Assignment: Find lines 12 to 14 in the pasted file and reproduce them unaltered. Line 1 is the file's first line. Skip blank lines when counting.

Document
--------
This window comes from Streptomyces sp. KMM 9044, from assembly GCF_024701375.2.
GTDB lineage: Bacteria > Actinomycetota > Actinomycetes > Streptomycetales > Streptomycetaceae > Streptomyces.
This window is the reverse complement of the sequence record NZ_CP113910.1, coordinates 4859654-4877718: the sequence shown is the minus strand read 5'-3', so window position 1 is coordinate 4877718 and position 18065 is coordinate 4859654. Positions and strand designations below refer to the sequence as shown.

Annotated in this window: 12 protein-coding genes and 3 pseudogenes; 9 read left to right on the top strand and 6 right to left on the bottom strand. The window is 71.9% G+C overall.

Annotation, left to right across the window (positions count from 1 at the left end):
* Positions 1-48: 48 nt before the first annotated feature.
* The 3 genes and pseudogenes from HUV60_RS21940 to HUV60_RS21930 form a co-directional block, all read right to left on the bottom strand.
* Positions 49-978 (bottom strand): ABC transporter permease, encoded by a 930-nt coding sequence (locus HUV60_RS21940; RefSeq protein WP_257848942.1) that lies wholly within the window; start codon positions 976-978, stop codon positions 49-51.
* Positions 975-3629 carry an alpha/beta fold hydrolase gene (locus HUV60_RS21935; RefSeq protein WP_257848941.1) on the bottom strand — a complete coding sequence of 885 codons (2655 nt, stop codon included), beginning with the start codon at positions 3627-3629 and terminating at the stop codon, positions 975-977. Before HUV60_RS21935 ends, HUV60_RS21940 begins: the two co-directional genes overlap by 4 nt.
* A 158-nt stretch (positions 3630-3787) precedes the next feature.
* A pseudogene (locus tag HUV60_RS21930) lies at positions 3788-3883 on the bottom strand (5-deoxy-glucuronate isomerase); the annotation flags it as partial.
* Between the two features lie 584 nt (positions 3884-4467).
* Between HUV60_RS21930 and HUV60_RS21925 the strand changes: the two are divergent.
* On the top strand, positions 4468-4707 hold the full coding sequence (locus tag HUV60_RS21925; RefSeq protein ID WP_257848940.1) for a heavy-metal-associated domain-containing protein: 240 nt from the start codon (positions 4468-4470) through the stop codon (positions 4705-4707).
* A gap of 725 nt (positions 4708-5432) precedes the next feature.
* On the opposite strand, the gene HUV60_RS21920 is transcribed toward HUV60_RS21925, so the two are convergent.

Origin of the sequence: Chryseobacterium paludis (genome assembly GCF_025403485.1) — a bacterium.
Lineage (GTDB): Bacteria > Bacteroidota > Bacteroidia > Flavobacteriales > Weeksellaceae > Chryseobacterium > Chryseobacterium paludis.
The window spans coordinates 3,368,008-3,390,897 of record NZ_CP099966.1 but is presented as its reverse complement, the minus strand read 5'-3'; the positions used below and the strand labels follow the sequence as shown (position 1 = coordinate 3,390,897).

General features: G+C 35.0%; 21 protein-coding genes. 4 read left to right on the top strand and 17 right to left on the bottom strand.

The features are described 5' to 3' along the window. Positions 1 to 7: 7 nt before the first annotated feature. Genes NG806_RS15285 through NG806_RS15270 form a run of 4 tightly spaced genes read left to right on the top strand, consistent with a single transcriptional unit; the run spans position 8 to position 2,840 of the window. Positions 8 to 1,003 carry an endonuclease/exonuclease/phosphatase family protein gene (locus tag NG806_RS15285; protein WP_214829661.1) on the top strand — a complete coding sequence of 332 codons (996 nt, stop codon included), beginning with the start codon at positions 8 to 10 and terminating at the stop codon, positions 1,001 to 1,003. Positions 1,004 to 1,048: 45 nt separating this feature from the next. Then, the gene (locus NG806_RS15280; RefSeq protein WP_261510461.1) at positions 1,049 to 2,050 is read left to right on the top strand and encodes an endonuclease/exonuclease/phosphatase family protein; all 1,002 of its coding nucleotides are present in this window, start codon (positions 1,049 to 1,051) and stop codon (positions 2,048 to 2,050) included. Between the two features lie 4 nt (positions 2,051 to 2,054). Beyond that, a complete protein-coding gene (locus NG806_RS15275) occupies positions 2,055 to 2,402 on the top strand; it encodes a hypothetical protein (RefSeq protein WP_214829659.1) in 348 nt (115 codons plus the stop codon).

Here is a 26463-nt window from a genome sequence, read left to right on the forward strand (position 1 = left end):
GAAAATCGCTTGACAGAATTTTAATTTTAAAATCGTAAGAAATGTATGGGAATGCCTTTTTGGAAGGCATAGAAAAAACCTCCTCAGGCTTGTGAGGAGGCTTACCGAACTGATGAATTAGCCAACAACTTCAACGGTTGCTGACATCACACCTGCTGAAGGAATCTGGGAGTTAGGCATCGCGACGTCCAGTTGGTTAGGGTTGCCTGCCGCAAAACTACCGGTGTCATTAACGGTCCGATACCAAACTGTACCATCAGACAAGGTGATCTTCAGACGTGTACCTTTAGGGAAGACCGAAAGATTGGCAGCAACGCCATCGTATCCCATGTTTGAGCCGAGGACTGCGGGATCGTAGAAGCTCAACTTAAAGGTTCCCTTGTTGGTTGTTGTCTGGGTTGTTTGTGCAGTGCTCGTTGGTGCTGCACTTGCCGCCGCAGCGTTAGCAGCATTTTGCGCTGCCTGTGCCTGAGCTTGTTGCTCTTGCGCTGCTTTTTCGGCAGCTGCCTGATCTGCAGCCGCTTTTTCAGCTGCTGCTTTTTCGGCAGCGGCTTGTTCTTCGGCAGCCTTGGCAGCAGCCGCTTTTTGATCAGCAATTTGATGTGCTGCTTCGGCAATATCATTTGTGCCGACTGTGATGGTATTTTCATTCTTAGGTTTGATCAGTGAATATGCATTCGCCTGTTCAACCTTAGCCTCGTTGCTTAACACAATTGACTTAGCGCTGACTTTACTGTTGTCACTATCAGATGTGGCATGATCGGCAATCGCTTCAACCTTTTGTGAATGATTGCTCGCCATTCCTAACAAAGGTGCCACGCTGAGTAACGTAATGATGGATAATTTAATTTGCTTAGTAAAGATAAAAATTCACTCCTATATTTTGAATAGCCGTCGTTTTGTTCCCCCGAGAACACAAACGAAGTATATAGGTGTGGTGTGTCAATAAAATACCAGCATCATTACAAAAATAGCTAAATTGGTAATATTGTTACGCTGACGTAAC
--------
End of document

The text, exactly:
* Between the two features lie 584 nt (positions 3884-4467).
* Between HUV60_RS21930 and HUV60_RS21925 the strand changes: the two are divergent.
* On the top strand, positions 4468-4707 hold the full coding sequence (locus tag HUV60_RS21925; RefSeq protein ID WP_257848940.1) for a heavy-metal-associated domain-containing protein: 240 nt from the start codon (positions 4468-4470) through the stop codon (positions 4705-4707).